Dear Mom,

You always understood that there’s something inside us that needs to write our words and create our art. After you wrote your children’s stories, even if they were just going to be filed away in a drawer, you also drew or painted illustrations. And sometimes you added music as well, singing songs and humming melodies as you typed the stories and created watercolor pictures.

Author Sylvia Plath wrote, “Wear your heart on your skin in this life,” but one thing you were never tempted to do was get a tattoo.  The only question I ever heard you ask of someone wearing a tattoo was when you smiled at a young man with a multi-colored dragon tattoo and said, “Did it hurt?” He returned the smile and said, “Yeah, kinda, but it was worth it.”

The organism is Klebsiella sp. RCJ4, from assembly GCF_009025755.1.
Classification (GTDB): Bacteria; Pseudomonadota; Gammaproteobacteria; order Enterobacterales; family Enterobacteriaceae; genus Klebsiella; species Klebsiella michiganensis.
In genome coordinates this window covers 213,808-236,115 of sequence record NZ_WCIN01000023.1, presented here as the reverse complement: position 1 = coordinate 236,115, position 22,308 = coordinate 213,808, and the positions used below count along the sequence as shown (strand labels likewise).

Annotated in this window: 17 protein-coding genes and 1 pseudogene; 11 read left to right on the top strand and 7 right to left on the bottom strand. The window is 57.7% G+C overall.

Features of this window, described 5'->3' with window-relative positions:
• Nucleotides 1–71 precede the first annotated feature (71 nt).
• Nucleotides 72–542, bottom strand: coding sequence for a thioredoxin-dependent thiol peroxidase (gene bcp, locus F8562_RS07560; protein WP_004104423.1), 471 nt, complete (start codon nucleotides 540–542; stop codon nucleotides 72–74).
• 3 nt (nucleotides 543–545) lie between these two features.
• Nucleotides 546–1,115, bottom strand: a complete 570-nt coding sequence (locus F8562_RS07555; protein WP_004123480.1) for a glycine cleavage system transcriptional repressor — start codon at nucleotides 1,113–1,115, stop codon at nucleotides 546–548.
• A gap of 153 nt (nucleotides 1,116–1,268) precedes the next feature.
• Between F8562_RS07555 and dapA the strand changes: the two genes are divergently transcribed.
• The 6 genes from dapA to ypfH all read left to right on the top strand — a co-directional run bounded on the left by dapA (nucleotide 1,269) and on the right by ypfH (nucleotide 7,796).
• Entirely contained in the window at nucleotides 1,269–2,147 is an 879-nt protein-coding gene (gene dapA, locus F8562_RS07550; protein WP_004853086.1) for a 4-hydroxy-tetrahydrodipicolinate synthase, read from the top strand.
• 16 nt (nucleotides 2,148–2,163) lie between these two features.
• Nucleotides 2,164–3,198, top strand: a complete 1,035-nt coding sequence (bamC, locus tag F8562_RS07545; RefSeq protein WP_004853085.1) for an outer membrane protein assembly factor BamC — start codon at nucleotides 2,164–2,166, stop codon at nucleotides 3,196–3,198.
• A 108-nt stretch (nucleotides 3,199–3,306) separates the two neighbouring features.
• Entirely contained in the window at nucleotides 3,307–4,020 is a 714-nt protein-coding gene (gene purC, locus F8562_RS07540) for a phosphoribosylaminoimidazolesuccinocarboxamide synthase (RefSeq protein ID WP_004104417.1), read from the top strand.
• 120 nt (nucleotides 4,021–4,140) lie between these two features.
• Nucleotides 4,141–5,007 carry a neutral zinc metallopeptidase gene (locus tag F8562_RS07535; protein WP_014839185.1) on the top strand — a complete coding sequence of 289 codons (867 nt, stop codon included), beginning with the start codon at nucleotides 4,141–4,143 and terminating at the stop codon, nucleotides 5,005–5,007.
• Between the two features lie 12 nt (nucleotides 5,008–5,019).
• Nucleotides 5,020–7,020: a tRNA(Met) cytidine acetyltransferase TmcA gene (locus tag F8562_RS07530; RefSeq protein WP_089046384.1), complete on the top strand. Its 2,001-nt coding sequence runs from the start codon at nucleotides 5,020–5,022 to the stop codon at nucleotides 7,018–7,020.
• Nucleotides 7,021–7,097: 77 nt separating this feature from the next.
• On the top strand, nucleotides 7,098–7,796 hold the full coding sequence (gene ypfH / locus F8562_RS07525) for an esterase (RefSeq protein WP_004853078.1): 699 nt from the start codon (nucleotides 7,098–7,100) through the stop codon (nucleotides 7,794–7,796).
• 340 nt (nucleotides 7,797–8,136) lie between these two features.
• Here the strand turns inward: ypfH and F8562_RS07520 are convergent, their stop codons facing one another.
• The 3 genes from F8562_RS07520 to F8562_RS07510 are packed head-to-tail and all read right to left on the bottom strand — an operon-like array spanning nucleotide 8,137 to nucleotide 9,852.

As a writer, I have many favorite words and quotes, but there’s never been a phrase or a symbol I wanted to wear permanently.  I am, however, fascinated by those who do.  In the spirit of last week’s post—asking WHY?—I admit I want to know both the What and the Why of tattoo choices.

One of my favorites is actress Susan Sarandon’s AND AND tattoo.  It means A New Dawn A New Day, and the way I heard her explain it in an interview, it’s a reminder that whatever happens, tomorrow is a new day and a fresh beginning.

Many athletes wear art and numerous messages and symbols. People of all careers and ages whose professions discourage tattoos, wear them on places they cover with professional attire.  Before the dementia, you would smile pleasantly when you saw a heavily tattooed person, but later you’d shake your head and ask  me, “Do you understand why they do that?”